Photo (5)

Luckily, the bathroom in your KKU dorm is equipped with a familiar and easy-to-use toilet.

A Guide to Songthaew Travel, Sarah Hinde

If you love the feeling of wind in your hair, warm sun on your face, and the smell of diesel then you will love the songthaew. Songtaew means “two rows” and is often the size of a truck or bus with seating in the back.  There is room for standing, often with a roof on the top to accommodate the rainy season.  It is a popular form of transport in Thailand and has many uses including public transit around Khon Kaen, school bus for children, and CIEE transport.   The bustling traffic in Thailand can be challenging to get used to, but soon you will find yourself accustomed to the hasty accelerations, bumps, loud horn beeping, and weaving through lanes of traffic.  So embrace the songthaew into your life and start experiencing the sights, sounds, and smells that Thailand has to offer!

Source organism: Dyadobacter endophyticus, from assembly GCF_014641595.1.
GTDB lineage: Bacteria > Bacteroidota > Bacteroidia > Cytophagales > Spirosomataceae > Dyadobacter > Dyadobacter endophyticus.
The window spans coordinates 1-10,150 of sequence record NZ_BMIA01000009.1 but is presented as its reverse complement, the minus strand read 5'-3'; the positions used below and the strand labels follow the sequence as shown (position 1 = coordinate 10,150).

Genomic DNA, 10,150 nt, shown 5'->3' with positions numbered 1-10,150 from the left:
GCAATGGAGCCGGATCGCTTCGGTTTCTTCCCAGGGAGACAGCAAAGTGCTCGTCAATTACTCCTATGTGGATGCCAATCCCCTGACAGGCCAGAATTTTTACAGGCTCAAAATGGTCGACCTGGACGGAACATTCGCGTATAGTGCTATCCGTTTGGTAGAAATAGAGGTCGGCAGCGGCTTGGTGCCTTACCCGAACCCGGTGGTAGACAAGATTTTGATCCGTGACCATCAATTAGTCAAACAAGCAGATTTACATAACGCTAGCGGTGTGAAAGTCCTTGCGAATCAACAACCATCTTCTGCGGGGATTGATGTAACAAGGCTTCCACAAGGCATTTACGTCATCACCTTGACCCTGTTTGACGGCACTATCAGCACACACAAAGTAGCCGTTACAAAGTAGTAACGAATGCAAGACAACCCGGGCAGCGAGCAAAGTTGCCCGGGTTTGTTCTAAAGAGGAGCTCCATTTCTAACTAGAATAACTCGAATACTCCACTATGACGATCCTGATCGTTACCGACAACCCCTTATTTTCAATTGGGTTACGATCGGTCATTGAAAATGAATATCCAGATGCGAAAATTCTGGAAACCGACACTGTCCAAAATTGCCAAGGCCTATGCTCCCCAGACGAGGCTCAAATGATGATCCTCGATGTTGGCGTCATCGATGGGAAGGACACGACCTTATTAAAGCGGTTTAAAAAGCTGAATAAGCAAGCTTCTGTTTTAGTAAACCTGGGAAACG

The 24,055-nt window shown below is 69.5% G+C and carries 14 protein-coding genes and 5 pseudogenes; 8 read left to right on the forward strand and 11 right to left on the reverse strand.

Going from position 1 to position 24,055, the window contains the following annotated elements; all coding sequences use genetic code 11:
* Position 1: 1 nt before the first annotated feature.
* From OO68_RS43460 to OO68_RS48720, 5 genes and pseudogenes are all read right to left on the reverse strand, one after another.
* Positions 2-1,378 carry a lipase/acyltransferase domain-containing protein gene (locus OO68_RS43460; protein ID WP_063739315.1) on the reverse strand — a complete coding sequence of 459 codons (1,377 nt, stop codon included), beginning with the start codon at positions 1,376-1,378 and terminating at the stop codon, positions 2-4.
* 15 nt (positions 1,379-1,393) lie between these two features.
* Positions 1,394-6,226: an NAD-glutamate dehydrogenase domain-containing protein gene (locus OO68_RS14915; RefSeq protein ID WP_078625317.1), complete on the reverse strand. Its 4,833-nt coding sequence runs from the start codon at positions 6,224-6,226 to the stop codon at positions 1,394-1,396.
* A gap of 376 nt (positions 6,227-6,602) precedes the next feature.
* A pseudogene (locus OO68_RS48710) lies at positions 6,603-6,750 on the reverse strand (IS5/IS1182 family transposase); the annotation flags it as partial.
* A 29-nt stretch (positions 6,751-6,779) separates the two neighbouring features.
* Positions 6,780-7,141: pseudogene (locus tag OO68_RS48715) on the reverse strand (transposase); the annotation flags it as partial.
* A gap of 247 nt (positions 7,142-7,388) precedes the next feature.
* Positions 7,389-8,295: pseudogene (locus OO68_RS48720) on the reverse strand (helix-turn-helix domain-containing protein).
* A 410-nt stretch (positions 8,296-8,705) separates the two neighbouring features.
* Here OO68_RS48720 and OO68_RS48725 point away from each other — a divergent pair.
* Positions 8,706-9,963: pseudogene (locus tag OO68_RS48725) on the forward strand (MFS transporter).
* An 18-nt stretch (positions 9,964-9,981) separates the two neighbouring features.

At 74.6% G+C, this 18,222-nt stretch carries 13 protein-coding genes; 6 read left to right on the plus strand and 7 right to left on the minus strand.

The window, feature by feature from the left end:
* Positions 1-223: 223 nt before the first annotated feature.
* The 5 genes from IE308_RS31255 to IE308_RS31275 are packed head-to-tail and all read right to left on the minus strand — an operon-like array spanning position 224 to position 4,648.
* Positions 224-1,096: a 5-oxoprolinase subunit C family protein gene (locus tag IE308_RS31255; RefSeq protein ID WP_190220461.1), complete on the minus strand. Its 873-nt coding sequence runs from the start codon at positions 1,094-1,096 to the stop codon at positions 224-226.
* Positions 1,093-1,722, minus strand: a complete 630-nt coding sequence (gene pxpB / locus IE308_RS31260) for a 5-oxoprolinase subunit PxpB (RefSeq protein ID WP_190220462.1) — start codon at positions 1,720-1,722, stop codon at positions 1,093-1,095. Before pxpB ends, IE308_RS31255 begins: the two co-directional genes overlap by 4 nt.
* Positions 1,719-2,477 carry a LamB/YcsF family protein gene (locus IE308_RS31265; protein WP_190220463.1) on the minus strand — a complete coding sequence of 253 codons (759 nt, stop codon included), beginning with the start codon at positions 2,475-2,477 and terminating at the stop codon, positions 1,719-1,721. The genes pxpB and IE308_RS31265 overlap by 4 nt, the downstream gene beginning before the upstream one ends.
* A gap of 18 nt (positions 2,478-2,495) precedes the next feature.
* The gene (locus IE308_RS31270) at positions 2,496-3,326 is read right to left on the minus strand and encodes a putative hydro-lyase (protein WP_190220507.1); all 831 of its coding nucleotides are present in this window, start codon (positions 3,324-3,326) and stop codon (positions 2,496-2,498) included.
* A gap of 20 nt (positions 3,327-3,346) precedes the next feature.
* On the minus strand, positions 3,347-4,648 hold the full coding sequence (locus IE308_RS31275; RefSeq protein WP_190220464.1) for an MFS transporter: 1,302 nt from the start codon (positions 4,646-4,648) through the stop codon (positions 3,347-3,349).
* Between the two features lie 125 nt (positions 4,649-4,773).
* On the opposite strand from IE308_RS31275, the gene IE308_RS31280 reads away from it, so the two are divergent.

Keeping entertained on the songthaew drive can be challenging as the rides can be long and boring, and the loud sound of the engine and traffic can make conversation difficult.  A common pastime on the songthaew is communal singing.  Classic hits from the nineties are preferred, but other genres are typically tolerated.  A popular playlist includes hit artists such as Michelle Branch, Hilary Duff, and Jewel.  Clapping games are also a good way to pass time and excellent for group unity.  Thailand is dusty during the dry season so it is important to wear sunglasses to protect your eyes and a handkerchief over your nose and mouth.  For those with long hair be prepared with a reliable hair fixture.  Uncontrolled hair can lead to bad tangling and on occasion dread locking.  While eating finger food such as fruit or a sandwich is delicious and accessible, hot beverages are highly discouraged as it can lead to permanent tongue burn, scalding, staining, and spilling. It is best to bring a waterbottle to drink on the songthaew to stay hydrated in the warm and dry weather.